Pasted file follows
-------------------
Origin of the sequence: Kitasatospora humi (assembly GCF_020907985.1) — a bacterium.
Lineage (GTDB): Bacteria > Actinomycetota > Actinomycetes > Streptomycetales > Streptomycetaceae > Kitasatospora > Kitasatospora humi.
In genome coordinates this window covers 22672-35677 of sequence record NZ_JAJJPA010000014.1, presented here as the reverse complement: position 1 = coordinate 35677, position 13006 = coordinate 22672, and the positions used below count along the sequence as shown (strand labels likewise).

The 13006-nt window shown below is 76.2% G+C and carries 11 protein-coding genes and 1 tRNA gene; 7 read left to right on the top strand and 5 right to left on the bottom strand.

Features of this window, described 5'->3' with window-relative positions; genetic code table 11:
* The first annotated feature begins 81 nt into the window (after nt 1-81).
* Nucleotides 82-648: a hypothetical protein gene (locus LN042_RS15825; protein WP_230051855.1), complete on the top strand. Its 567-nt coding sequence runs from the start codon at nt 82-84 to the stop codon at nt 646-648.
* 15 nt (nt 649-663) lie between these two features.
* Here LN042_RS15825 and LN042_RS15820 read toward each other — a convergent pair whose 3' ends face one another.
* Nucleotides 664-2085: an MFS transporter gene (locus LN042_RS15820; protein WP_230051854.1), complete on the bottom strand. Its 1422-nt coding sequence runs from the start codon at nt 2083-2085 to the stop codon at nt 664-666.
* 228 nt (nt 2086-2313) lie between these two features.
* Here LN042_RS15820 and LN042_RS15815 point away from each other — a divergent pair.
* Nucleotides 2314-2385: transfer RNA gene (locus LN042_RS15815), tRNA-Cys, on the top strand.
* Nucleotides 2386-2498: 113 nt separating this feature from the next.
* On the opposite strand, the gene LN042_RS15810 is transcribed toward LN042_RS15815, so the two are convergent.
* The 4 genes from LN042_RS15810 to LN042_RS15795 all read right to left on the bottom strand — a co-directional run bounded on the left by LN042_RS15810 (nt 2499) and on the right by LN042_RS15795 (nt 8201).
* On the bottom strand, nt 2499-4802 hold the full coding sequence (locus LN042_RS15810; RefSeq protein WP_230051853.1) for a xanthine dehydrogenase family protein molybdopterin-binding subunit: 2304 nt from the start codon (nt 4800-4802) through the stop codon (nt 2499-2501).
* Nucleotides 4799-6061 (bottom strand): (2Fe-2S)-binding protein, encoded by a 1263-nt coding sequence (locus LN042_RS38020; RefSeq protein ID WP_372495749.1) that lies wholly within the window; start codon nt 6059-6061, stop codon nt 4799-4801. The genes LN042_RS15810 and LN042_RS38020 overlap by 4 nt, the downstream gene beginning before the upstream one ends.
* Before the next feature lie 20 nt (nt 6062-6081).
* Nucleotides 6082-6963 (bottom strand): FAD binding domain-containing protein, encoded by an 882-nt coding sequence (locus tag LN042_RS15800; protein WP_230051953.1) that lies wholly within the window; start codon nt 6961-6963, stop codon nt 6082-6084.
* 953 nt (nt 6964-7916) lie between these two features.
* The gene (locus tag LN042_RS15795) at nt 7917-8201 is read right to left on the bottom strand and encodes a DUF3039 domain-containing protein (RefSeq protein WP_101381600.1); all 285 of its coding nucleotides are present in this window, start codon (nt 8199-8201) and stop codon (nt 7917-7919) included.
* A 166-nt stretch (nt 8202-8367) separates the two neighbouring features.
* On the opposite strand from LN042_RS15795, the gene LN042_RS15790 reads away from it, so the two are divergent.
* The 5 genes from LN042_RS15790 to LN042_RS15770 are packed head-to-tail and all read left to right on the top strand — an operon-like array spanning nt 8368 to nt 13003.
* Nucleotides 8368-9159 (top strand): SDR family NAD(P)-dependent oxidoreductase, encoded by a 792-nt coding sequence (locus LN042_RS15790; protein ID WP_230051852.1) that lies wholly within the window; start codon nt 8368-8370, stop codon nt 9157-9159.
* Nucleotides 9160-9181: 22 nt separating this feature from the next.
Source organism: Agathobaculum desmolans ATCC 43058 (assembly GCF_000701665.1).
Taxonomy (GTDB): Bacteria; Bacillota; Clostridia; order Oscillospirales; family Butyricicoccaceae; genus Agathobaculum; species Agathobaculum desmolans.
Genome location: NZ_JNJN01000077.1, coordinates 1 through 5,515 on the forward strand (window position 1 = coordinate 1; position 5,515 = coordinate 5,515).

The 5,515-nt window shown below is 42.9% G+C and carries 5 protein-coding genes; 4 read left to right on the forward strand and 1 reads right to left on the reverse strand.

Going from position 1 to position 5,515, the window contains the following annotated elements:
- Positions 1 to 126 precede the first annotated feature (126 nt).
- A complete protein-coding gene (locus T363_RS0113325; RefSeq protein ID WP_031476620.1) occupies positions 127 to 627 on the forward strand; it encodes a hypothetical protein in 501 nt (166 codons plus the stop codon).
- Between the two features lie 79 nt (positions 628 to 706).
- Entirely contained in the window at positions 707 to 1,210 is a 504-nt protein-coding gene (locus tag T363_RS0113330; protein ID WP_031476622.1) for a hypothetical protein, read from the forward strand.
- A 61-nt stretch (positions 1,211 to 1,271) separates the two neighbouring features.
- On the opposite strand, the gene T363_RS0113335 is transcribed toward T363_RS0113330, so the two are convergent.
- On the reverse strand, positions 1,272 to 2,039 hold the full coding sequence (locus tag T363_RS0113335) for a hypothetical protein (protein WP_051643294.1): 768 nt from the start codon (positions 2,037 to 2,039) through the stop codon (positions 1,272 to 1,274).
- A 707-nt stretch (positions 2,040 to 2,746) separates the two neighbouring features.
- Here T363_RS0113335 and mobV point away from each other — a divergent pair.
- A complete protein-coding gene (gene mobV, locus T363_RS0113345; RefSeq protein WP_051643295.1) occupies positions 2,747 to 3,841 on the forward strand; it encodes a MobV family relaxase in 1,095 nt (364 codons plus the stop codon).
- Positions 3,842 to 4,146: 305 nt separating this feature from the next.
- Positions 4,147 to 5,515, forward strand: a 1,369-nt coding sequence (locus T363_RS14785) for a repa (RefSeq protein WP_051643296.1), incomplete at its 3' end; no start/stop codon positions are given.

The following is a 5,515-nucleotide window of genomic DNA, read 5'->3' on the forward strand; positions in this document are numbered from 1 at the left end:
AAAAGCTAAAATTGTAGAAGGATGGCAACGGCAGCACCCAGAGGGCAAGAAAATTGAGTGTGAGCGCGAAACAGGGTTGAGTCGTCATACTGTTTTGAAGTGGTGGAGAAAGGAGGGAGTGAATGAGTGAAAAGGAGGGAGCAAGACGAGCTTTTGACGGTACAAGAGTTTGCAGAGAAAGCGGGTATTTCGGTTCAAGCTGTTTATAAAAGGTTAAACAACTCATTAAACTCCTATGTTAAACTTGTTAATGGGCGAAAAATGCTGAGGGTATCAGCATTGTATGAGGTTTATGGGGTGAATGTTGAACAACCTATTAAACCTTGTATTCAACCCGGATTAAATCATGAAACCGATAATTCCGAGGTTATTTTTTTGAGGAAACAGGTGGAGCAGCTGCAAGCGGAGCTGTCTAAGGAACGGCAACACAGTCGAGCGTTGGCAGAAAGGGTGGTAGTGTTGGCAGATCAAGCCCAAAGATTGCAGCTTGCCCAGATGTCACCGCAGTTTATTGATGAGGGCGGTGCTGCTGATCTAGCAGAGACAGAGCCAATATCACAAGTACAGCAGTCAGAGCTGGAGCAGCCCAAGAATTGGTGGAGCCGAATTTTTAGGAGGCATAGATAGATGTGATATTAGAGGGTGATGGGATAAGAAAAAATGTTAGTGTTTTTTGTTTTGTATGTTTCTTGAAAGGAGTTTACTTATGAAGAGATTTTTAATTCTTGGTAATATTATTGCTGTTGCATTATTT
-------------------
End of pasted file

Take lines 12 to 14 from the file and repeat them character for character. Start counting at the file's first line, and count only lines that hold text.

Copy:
* Here LN042_RS15820 and LN042_RS15815 point away from each other — a divergent pair.
* Nucleotides 2314-2385: transfer RNA gene (locus LN042_RS15815), tRNA-Cys, on the top strand.
* Nucleotides 2386-2498: 113 nt separating this feature from the next.